Feeds

Dell, Gateway biz models to face shortage crunch

Compaq, HP, IBM to benefit

  • alert
  • submit to reddit

Secure remote control for conventional and virtual desktops

Another report from FHI Research has indicated that changes in the global market mean that direct sellers of PCs, including Dell, Gateway and Micron, are likely to suffer in the rapidly growing Asian market, while IBM, HP and Compaq will mop up in their wake.

The advisory notes that while Dell, Gateway and Micron have led in the direct business in the US, the success they have had in North America cannot be replicated in the fastest growing market for PCs, which is the Asian market.

The report says that the direct, build to order model, is "uniquely vulnerable" to supply shortages, disruptions and supplier price increases. However, Compaq, IBM and HP, each of which has preserved an indirect route to market and a build to inventory method, are likely to see strong and profitable growth unsurpassed in the last three years.

FHI Research claims that direct vendors wish the market to believe that their business model is applicable worldwide. And, while Dell is the most successful of the direct, build to order vendors, it alone has the financial strength and resources to make its business model work.

While Dell said in its most recent results that first quarter sales in Asia-Pacific and Japan had risen by 47 per cent, FHI claims that "the apparently impressive performance...in Asia-Pacific and Japan resulted in only a one per cent increase in total sales revenues from seven to eight per cent." FHI also claims that its European sales, measured in dollars, declined two per cent, quarter on quarter, year on year.

IDC figures show that total regional sales in this area grew by more than 43 per cent, amounting to 4.24 million units in the first quarter of this year. The growth in these Asian markets mean that Dell should have grown by 100 to 200 per cent during this period. Gateway and Micron, too, failed to make a breakthrough, the report claims.

The report says: "Far from things going well for Dell and Gateway, the data shows that their effort to penetrate international markets have been less than a total success. The inability of the direct, build-to-order model to successfully penetrate the fast growing Asian and European market have serious implications".

To penetrate the biggest growing markets, Dell will need to build a better infrastructure in both Asia and Europe, which will be time consuming and expensive, FHI says.

The current famine in components will have a negative effect on Dell, Gateway and Micron's supply chains, claims FHI Research, which will lead to spot shortages and "substantial price increases which they cannot necessarily absorb by tried and true techniques like stockpiling parts and building inventory".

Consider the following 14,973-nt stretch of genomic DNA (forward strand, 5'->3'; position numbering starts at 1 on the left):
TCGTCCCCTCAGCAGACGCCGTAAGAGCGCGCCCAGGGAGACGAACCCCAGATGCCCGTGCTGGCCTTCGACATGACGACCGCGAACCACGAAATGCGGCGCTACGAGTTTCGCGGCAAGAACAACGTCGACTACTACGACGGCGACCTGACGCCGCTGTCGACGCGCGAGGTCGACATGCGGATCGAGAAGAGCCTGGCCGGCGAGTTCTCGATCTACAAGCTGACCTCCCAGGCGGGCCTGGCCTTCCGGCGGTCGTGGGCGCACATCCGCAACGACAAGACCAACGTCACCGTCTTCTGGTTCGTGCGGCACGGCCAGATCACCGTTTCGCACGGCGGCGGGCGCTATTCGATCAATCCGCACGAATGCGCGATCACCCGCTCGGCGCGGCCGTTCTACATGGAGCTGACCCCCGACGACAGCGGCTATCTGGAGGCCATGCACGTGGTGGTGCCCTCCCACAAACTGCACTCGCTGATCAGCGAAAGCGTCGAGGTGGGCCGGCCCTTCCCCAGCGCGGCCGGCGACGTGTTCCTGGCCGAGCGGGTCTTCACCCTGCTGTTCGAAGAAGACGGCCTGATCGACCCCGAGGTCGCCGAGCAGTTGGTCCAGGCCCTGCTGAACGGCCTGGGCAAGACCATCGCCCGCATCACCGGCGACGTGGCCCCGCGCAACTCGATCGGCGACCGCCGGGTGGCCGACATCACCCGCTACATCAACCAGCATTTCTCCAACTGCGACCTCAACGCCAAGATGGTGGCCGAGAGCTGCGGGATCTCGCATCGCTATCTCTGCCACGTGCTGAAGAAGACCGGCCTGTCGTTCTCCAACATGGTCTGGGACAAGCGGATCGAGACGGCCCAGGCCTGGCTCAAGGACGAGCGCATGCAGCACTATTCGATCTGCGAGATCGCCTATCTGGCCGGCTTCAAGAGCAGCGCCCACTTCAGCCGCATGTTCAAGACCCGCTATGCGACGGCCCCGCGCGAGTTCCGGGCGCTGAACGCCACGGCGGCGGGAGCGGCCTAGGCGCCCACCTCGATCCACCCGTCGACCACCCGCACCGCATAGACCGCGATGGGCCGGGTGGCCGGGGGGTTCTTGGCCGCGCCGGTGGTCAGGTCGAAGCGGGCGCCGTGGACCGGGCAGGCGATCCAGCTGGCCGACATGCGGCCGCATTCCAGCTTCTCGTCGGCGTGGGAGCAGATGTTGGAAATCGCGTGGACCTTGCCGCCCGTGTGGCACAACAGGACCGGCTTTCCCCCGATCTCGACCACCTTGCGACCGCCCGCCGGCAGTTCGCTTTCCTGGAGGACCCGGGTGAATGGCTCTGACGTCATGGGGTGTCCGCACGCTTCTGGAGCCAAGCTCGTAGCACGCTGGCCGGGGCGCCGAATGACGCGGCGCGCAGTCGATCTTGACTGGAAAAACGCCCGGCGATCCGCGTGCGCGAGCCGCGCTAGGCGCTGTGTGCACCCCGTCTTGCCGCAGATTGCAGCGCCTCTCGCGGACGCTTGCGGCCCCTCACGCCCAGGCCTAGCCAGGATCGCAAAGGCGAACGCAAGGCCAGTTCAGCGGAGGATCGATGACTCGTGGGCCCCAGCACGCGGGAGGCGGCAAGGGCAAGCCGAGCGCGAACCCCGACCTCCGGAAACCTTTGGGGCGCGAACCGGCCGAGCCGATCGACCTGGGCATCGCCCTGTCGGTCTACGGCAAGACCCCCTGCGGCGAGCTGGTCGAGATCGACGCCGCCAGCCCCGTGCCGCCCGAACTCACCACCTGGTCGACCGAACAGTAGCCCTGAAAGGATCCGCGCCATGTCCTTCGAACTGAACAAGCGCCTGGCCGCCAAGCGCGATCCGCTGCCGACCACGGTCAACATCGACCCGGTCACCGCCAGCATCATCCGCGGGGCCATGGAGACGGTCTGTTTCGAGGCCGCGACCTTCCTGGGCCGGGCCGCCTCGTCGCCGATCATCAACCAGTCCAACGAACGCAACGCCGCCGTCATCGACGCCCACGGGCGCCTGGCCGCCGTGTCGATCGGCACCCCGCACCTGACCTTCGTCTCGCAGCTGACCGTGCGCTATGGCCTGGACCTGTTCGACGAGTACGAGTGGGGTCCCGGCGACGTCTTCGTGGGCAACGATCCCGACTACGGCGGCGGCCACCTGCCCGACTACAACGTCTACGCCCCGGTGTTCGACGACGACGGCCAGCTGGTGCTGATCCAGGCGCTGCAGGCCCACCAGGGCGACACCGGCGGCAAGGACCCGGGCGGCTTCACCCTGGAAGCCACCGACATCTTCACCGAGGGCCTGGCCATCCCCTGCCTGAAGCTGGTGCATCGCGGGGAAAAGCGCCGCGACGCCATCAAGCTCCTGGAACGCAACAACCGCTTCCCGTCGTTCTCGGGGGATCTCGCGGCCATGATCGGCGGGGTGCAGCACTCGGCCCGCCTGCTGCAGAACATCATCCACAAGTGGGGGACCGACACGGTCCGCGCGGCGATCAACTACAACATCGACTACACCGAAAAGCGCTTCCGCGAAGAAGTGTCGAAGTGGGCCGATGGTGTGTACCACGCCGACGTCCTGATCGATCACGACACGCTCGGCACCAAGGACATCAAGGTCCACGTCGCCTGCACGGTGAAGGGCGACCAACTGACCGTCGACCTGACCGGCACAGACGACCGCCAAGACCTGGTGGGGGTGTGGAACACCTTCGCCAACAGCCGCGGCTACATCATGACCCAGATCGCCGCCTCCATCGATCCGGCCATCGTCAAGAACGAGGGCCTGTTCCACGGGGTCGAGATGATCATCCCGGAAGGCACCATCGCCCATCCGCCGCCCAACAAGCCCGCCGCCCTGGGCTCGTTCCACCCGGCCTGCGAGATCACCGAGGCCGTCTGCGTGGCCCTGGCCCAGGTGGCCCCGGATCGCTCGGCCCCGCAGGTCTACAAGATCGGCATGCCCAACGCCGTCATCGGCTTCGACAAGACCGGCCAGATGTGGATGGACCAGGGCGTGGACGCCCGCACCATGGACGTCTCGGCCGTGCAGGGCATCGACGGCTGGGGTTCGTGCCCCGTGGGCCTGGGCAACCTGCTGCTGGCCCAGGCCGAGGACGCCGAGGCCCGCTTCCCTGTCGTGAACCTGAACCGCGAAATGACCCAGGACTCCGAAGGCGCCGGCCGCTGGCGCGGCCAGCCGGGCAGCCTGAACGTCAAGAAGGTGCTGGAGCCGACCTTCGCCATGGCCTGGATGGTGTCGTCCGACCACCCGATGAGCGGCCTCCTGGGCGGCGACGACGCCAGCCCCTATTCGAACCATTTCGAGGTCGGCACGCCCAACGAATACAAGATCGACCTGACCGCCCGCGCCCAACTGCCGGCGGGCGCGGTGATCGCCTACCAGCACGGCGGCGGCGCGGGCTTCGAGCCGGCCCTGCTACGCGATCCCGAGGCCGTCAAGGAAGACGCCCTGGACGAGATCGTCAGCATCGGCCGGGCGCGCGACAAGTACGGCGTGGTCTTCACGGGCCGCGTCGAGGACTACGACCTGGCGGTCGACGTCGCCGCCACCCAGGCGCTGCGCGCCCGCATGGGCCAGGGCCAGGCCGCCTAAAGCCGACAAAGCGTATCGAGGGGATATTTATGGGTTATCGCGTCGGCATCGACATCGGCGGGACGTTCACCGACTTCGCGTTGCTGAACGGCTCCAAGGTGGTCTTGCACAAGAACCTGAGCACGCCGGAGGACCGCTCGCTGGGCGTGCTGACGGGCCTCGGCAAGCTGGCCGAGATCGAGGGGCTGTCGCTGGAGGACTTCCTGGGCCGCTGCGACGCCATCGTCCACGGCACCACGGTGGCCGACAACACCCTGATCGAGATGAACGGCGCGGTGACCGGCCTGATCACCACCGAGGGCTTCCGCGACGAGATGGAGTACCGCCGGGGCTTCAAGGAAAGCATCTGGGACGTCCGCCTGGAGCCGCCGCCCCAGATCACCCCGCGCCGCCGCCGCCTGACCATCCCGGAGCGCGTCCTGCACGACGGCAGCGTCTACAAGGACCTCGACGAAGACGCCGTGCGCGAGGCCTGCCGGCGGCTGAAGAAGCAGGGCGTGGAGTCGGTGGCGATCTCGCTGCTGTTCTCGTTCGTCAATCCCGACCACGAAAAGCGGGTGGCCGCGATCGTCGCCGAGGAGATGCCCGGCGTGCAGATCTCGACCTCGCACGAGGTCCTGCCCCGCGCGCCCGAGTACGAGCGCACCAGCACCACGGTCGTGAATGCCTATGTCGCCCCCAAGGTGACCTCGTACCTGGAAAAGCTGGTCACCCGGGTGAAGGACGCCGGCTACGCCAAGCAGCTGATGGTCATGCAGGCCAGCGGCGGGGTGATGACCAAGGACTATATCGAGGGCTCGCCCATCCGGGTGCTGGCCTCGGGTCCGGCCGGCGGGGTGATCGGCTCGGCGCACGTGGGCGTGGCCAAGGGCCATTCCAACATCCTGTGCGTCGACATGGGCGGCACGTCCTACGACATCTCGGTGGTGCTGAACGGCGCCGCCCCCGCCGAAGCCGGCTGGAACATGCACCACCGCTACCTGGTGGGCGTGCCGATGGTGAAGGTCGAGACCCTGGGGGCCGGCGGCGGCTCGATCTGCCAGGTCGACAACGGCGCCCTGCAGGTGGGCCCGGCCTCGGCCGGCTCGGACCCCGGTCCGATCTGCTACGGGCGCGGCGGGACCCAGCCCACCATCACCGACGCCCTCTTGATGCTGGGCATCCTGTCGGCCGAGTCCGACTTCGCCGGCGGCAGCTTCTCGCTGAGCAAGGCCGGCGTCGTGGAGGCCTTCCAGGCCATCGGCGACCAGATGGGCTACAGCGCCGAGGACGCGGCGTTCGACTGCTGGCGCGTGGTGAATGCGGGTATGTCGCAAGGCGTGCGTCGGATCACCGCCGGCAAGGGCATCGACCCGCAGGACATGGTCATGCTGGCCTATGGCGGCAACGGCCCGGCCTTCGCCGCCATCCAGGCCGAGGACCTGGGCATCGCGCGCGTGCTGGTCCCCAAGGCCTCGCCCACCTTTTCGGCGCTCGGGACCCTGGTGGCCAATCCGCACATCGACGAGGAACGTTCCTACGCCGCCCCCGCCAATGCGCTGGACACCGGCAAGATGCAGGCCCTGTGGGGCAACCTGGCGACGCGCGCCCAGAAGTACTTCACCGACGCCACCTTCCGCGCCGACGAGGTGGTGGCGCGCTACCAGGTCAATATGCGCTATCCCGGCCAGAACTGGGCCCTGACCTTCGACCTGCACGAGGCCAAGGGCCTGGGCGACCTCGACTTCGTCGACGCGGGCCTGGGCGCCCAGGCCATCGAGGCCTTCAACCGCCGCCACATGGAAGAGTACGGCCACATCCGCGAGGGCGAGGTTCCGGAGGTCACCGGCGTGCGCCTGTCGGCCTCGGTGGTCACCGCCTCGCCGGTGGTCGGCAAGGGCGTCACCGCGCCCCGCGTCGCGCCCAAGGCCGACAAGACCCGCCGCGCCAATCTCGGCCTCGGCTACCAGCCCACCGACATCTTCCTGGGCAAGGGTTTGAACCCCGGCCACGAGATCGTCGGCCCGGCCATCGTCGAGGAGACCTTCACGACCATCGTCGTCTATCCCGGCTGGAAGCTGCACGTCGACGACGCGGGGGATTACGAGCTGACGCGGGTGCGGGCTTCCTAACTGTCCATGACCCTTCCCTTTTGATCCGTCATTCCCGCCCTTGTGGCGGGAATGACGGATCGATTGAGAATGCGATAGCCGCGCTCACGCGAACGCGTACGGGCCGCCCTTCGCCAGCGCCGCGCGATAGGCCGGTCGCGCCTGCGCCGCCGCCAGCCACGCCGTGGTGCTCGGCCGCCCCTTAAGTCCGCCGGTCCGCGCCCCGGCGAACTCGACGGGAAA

Those factors mean that Compaq, HP and IBM, which have maintained such models, have a real chance to capitalise on the lucrative Asian and European markets, the report concludes. ®

Providing a secure and efficient Helpdesk

More from The Register

next story
The 'fun-nification' of computer education – good idea?
Compulsory code schools, luvvies love it, but what about Maths and Physics?
Facebook, Apple: LADIES! Why not FREEZE your EGGS? It's on the company!
No biological clockwatching when you work in Silicon Valley
Lords take revenge on REVENGE PORN publishers
Jilted Johns and Jennies with busy fingers face two years inside
Happiness economics is bollocks. Oh, UK.gov just adopted it? Er ...
Opportunity doesn't knock; it costs us instead
Ex-US Navy fighter pilot MIT prof: Drones beat humans - I should know
'Missy' Cummings on UAVs, smartcars and dying from boredom
Yes, yes, Steve Jobs. Look what I'VE done for you lately – Tim Cook
New iPhone biz baron points to Apple's (his) greatest successes
Sysadmin with EBOLA? Gartner's issued advice to debug your biz
Start hoarding cleaning supplies, analyst firm says, and assume your team will scatter
Edward who? GCHQ boss dodges Snowden topic during last speech
UK spies would rather 'walk' than do 'mass surveillance'
prev story

Whitepapers

Forging a new future with identity relationship management
Learn about ForgeRock's next generation IRM platform and how it is designed to empower CEOS's and enterprises to engage with consumers.
Why and how to choose the right cloud vendor
The benefits of cloud-based storage in your processes. Eliminate onsite, disk-based backup and archiving in favor of cloud-based data protection.
Three 1TB solid state scorchers up for grabs
Big SSDs can be expensive but think big and think free because you could be the lucky winner of one of three 1TB Samsung SSD 840 EVO drives that we’re giving away worth over £300 apiece.
Reg Reader Research: SaaS based Email and Office Productivity Tools
Read this Reg reader report which provides advice and guidance for SMBs towards the use of SaaS based email and Office productivity tools.
Security for virtualized datacentres
Legacy security solutions are inefficient due to the architectural differences between physical and virtual environments.